Workplace learning and development does not take place in a vacuum. It is influenced by at least three different needs—the needs of the business, the needs of the team, and the needs of the individual. And in recent months, all three have been subject to upheaval as COVID-19 closed workplaces, shut down supply chains, and sent entire industries, with their corresponding labor markets, into free fall. Here are some trends which are creating significant disruption in workplace learning, now and into the near future.
The great online shift
Now that COVID-19 has put a stop to physical classes or at least made them very difficult to safely conduct, learning and development has had to leave the classroom for the Internet. Combined with the drive to upskill and reskill, this means that online learning is superseding its physical predecessor at a tremendous rate. OECD research suggests that just between March and April this year, interest in online learning as indicated by searches for 'online learning' and related terms shot up 400 percent, and LinkedIn's 2020 Workplace Learning Report shows that 57 percent of L&D professionals expect to spend more on online learning.
The implications for employers and the providers of learning content—who may occasionally be one and the same—are significant. On employers' end, they need to digitalize their learning strategy and make it agile in much the same way they have done for their business strategy. Learning providers, meanwhile, need to digitize content and make it suitable for online delivery. This can involve overhauling everything from the medium—making use of multimedia and interactive design, for example—to the type of platform used, to the structure of training and the technologies employed, even to breaking courses down into smaller bite-sized chunks that are easier to pick up online.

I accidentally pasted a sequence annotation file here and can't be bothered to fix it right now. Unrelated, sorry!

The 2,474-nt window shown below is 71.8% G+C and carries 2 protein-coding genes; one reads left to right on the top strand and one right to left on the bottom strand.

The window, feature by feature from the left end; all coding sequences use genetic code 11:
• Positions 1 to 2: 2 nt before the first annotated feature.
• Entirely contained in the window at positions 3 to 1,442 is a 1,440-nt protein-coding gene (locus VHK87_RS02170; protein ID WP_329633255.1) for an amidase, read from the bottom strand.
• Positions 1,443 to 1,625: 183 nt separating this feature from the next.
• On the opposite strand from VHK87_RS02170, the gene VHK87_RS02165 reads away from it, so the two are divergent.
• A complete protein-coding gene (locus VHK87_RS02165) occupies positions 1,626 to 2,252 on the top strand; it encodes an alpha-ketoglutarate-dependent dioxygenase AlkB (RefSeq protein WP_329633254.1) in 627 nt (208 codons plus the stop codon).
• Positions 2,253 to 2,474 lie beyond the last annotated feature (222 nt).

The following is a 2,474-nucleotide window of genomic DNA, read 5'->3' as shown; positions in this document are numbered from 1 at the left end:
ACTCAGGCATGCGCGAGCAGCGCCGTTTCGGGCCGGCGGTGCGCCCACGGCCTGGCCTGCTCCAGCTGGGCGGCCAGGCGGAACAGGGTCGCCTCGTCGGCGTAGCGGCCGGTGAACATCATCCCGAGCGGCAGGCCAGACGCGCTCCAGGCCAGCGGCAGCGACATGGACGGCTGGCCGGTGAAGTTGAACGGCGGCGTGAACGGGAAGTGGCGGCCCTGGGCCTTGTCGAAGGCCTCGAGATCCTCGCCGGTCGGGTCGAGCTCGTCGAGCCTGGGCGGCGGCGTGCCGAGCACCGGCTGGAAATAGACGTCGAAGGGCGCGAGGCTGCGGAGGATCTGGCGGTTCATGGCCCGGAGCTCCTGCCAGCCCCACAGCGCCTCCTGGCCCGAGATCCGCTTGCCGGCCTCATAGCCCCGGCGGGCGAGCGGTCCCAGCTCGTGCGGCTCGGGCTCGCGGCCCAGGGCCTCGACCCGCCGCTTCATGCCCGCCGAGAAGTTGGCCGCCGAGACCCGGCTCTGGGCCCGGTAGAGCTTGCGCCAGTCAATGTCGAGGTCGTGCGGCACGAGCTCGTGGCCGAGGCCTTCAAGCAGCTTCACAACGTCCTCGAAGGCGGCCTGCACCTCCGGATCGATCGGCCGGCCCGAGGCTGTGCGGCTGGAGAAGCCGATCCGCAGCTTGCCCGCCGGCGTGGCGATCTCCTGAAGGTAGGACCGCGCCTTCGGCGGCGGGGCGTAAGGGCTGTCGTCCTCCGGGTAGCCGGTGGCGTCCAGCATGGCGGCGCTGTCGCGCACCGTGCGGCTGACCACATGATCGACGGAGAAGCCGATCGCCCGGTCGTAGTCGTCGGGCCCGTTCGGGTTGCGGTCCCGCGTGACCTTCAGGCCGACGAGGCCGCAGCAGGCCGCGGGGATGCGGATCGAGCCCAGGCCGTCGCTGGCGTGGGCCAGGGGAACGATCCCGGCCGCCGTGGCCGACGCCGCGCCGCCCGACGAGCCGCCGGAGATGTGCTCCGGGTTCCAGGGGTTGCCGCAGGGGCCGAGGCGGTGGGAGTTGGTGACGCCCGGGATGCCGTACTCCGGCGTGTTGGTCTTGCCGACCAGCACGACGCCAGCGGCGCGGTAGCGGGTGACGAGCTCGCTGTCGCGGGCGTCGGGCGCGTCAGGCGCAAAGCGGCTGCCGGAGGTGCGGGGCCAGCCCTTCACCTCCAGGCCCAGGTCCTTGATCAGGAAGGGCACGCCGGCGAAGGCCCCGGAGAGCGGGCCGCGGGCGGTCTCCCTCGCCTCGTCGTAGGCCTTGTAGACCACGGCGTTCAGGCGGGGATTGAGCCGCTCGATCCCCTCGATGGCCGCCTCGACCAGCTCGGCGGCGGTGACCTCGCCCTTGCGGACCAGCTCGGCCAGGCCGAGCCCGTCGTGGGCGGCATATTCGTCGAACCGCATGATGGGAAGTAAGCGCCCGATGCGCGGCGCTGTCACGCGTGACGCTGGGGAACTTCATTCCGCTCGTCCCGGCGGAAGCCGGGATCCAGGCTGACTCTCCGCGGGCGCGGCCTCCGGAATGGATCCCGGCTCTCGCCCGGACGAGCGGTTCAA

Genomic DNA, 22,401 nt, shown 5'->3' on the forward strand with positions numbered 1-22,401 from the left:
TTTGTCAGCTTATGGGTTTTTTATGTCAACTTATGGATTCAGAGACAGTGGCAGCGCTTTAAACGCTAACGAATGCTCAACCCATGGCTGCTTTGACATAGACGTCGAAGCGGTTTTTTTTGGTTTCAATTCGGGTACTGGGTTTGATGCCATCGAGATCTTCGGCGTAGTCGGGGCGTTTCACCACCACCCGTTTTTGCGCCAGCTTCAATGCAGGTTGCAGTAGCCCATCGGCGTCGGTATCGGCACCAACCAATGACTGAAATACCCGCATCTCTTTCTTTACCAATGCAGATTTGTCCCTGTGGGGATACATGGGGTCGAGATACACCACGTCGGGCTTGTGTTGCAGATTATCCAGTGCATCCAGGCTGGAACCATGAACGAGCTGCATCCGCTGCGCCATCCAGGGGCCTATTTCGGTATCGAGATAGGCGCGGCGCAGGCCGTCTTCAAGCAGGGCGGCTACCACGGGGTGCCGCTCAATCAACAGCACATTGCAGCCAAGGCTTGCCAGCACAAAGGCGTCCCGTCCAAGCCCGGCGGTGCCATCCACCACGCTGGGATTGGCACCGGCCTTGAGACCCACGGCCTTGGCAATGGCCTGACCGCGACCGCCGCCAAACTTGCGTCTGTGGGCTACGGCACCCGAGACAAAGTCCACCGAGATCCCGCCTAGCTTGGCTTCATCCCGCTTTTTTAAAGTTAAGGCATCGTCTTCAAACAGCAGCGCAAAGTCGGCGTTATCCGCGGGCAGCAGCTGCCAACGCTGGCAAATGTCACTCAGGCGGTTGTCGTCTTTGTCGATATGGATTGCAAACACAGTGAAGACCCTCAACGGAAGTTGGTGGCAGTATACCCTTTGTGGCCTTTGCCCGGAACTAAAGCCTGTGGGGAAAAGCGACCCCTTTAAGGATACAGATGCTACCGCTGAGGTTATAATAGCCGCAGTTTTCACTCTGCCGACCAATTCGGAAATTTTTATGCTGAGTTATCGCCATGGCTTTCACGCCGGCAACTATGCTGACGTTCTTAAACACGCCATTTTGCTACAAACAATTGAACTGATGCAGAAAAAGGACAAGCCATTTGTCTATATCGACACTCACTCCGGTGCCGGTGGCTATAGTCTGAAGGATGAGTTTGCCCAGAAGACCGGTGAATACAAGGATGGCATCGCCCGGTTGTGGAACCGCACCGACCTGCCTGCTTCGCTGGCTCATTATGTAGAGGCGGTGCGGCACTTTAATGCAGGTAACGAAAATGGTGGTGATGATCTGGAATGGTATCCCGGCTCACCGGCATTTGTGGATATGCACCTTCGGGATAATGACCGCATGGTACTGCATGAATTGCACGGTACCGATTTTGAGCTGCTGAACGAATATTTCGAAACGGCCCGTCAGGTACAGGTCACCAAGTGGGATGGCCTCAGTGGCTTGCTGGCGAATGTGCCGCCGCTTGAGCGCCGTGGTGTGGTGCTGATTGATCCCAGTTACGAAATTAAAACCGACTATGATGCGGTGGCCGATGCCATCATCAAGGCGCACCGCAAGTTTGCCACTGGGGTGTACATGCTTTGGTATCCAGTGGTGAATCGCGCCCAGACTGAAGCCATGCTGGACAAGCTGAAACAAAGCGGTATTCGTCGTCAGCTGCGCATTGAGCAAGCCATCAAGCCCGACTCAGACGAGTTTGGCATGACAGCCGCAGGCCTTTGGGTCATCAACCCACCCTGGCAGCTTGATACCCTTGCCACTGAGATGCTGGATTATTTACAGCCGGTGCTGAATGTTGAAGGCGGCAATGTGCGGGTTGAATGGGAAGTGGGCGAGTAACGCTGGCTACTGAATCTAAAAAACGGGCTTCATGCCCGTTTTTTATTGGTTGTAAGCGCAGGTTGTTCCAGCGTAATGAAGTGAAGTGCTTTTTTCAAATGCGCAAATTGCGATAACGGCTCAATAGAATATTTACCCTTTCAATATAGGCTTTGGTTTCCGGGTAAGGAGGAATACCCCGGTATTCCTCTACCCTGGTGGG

Technology is offering new ways to learn
Trainers and educators quickly realized that online learning is not just a matter of conducting a workshop or course via video call. As Marc Remond, VP of meeting and learning solutions with Barco APAC, told People Matters, the video platforms that most organizations have turned to over the last nine months are "designed for meetings, not teaching and learning." Edutech companies are rushing to fill the gap with solutions ranging from the purely hardware-based—full studio setups with multiple video screens—to platform-based offerings, to cutting-edge technology such as augmented or virtual reality that might even be delivered via smartphones.
Automated learning, without trainer involvement, has also become much more sophisticated. Analytics and AI are driving the increased personalization of learning, with platforms able to track a learner's progress and automatically tailor available content to their needs and interests. What's more, technology increasingly enables highly targeted micro-learning, enabling learners to quickly and efficiently acquire knowledge as and when they need it, rather than being tied to traditional classes and workshops or the trainer's availability.
The move towards self-directed learning
The typical top-down approach to workplace learning, where employers decide what skills employees should have and then assign them to training, usually leads to a mismatch between what employees want and what is available. For instance, one Randstad survey from March this year found that over half of employees across three different markets say their employers' training programs are inadequate.
Combine this with the pressure to maintain employability during the pandemic downturn, and self-directed learning is starting to supersede employer-directed learning. It might take the form of people picking up their own training independent of the employer: one survey by TalentLMS found that 42 percent of employees were pursuing training over and above what employers had provided, even though the employers themselves had already increased their upskilling and reskilling efforts after COVID-19 broke out.